Serco is to be congratulated on engaging in the debate about incentivising household recycling. Its report this week follows the interim review of Defra’s reward and recognition scheme by Brook Lyndhurst in January in fleshing out our understanding of the impact of recycling incentives.
Schemes of a sort go back a decade but there is little hard evidence of their effect on recycling. This new report is a valuable addition.
Serco’s research partner is Eunomia, which recognises up front that its sample is small, mainly because changes to individual schemes over time degrade the data. In fact, only five unnamed councils are included because of the validity of the data (Defra had eight councils).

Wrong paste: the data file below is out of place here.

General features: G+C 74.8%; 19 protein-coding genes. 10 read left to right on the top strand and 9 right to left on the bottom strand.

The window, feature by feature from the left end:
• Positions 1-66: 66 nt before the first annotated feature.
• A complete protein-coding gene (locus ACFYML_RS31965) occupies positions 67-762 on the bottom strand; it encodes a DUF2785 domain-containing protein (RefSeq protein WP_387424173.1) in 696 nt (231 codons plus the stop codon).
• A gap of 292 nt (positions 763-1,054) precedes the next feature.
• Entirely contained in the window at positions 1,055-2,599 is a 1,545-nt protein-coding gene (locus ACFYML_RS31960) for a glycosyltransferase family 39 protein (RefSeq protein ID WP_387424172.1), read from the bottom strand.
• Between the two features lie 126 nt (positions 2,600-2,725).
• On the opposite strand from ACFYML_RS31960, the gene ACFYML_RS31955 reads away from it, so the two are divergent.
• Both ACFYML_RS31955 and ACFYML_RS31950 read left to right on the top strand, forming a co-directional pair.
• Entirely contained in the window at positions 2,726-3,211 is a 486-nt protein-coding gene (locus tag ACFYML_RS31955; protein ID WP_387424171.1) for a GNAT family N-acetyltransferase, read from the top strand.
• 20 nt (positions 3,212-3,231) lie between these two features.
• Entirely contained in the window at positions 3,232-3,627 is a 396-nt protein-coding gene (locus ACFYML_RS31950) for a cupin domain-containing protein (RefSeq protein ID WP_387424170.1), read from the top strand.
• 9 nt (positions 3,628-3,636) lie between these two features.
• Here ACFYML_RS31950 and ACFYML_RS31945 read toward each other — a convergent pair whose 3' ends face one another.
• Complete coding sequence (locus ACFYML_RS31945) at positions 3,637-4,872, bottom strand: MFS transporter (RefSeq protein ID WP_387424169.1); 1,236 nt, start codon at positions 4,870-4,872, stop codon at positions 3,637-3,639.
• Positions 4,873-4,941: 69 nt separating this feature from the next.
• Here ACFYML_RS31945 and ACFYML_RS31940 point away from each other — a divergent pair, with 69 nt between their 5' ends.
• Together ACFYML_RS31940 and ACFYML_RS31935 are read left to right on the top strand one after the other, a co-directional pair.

That incentive schemes are not the panacea for boosting England’s flagging recycling rate is one of the key conclusions, as we report on page 4. Effective communications campaigns around incentives can get through to residents, but the effect on recycling cannot easily be justified on grounds of greater material returns or cost benefits - although low-cost schemes might be worthwhile, Eunomia suggests.
Residents questioned by Serco in a wider survey said that more commingled methods (42%) and wheeled bins (41%) would have a far greater effect on their habits than incentives (5%).
Eunomia director James Fulford said that some forms of ‘pay as you throw’ were likely to work, citing “strong and reliable evidence” for its efficacy in other countries. The UK already had isolated examples, but the report warns the issue is “controversial and easily misrepresented”.
But the real worry for the authors and their sponsor is a strong sense that England has lost its way in relation to national waste strategy. Efforts to get the graph of recycling rates pointing up again needs a debate, they say, resulting in serious and radical solutions. That will take more than offering vouchers for the local leisure centre.